CMOs don’t see it that way because their agencies don’t see it that way.

Most agencies have their own vested interests in the status quo of marketing.  The areas that they have an interest in reinventing is around new media and moving from short 30 second ads to longer forms such as online movies.  

We came across this in our many years of being on the agency side.  

When I was a SVP at BBDO, I recognized a marketing opportunity for our Gillette clients to support their efforts to get men to trade up from disposable razors to the Gillette Sensor XL.  I developed the marketing concept and brought it to the client because it was good for their business.  Back at the agency my effort was seen as a waste of time.  “Where is the advertising in this idea?” asked the head of the account group.  

And I found the same silo thinking at other types of agencies over the years.

In developing our method for reinventing marketing — Narrative Branding — Michael Thibodeau and I recognized the difficulty in getting an existing agency to adopt a whole new model.  You know the saying, you can’t teach an old dog new tricks.  The disruption for an existing agency would be too great.  That is why we started Verse Group.

The new new Pepsi logo?

There are some wonderful books that take a “what if” look at the world.  You know the kind of book, it imagines what if this happened instead of that?How would it change everything that came afterwards?  A good example is Philip Roth’s recent novel “The Plot Against American” in which he imagines that Charles Lindberg became President when WWII broke out.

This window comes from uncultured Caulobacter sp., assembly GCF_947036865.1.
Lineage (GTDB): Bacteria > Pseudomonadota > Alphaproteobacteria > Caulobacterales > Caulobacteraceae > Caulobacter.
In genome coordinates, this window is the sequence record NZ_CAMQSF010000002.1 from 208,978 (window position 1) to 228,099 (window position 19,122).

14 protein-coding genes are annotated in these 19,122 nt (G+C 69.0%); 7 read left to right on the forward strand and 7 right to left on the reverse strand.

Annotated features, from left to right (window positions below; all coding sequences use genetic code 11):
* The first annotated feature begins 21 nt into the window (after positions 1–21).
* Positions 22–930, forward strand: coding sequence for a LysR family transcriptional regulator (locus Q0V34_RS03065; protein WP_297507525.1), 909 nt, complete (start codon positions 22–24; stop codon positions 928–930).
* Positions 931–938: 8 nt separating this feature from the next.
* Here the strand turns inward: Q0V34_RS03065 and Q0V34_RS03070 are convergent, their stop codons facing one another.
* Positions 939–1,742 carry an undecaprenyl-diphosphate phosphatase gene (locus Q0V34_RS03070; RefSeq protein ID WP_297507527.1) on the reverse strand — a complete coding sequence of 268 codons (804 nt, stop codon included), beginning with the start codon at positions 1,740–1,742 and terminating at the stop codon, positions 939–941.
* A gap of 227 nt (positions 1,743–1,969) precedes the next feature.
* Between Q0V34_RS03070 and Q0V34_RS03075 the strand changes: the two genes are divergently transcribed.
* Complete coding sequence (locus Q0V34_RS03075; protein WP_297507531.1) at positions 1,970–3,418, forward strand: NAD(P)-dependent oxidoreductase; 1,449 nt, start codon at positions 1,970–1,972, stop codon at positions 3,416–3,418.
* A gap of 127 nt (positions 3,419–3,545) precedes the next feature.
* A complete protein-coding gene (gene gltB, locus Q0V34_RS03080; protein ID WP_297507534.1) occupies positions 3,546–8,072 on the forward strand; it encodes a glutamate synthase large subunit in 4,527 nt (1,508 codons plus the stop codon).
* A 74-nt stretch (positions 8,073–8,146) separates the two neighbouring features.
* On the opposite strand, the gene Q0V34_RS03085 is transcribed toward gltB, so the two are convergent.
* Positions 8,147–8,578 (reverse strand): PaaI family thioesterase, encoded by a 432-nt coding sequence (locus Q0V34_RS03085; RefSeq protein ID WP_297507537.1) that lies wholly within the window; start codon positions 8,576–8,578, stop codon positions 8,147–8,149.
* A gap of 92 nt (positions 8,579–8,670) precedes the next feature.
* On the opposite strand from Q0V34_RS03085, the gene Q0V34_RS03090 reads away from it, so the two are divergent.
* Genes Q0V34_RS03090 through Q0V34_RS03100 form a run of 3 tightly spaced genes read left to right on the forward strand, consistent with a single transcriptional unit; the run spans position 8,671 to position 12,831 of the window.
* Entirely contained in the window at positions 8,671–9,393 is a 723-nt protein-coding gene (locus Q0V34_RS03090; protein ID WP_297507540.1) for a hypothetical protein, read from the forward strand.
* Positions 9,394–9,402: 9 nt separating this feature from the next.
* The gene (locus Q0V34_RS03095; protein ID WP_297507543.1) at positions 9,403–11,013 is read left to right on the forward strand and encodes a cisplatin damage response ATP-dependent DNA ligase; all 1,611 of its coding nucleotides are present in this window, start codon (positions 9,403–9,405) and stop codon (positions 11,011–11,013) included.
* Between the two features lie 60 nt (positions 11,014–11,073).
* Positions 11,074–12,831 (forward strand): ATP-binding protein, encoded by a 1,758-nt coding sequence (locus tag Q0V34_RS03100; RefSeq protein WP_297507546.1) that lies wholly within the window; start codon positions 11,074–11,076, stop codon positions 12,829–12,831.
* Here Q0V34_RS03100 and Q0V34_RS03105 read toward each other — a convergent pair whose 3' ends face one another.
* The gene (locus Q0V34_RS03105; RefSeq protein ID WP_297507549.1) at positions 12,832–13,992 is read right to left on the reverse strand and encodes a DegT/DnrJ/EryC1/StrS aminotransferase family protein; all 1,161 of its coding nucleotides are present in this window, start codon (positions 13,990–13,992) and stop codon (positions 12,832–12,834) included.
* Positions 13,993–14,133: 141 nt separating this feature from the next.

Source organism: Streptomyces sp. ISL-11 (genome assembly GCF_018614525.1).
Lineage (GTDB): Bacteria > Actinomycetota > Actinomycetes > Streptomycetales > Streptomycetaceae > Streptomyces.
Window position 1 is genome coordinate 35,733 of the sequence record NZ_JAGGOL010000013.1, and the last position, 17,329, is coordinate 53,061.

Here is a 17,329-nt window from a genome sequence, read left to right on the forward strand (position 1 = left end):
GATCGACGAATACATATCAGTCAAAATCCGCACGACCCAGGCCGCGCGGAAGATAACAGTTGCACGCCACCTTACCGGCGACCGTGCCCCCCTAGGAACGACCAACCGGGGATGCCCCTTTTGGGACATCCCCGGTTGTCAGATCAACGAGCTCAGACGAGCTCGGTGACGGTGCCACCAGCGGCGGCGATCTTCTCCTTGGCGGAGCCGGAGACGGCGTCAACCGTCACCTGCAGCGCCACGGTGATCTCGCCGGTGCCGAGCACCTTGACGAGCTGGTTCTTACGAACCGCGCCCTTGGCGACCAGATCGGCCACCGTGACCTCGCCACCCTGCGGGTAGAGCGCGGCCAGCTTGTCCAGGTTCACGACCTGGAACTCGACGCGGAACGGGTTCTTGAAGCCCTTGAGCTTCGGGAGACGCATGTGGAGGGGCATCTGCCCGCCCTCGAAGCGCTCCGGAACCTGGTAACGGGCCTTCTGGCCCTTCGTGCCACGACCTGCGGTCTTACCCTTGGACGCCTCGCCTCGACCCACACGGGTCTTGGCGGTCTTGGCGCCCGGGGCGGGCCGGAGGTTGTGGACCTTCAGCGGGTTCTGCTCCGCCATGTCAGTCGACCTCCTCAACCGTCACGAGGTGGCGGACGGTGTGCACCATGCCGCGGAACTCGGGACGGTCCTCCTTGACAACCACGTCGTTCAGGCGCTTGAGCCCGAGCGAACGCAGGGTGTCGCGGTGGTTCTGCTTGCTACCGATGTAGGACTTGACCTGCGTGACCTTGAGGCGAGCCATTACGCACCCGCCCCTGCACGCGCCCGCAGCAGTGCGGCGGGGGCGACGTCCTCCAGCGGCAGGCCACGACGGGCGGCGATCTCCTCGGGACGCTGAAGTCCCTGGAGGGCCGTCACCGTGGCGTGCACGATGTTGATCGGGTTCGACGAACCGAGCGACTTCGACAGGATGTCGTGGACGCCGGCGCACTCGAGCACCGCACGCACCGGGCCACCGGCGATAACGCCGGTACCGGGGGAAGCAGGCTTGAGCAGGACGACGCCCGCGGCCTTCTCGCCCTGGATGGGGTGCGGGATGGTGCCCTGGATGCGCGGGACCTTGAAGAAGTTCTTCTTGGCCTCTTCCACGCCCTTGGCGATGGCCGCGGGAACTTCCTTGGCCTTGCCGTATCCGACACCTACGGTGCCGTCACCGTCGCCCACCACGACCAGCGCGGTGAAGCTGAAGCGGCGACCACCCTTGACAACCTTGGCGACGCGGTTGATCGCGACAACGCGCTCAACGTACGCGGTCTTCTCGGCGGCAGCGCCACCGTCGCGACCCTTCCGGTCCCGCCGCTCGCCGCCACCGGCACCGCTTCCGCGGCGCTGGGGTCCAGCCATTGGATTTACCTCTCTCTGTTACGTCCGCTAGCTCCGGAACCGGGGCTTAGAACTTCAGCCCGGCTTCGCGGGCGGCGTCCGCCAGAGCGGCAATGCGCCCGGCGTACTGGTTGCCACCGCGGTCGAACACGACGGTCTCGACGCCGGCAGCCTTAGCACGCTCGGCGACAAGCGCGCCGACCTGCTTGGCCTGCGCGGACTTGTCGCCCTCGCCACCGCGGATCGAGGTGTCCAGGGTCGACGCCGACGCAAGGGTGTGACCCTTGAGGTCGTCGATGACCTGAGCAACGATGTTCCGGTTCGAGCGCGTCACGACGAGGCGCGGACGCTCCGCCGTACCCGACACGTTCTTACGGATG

In that spirit, I would like to share this story.

In the past few months the redesign of the Pepsi logo has been omnipresent.   At the same time there have been many  news stories in which people said that the new Pepsi logo is a rip-off of Obama’s logo.  Pepsi has adamantly denied it.  Peter Arnell, who’s company did the redesign, has adamantly denied it.

In musing on one of these articles, Michael Thibodeau — co-founder of Verse Group — imagined a “what if” scenario.  What if McCain won the Presidency?  What would the redesign of the Pepsi logo look in that alternative universe?  AdAge thought it was alternative enough to post it on their website.  Or you can just click on the picture below to make it larger .

Pepsi in a McCain world

Pepsi in a McCain world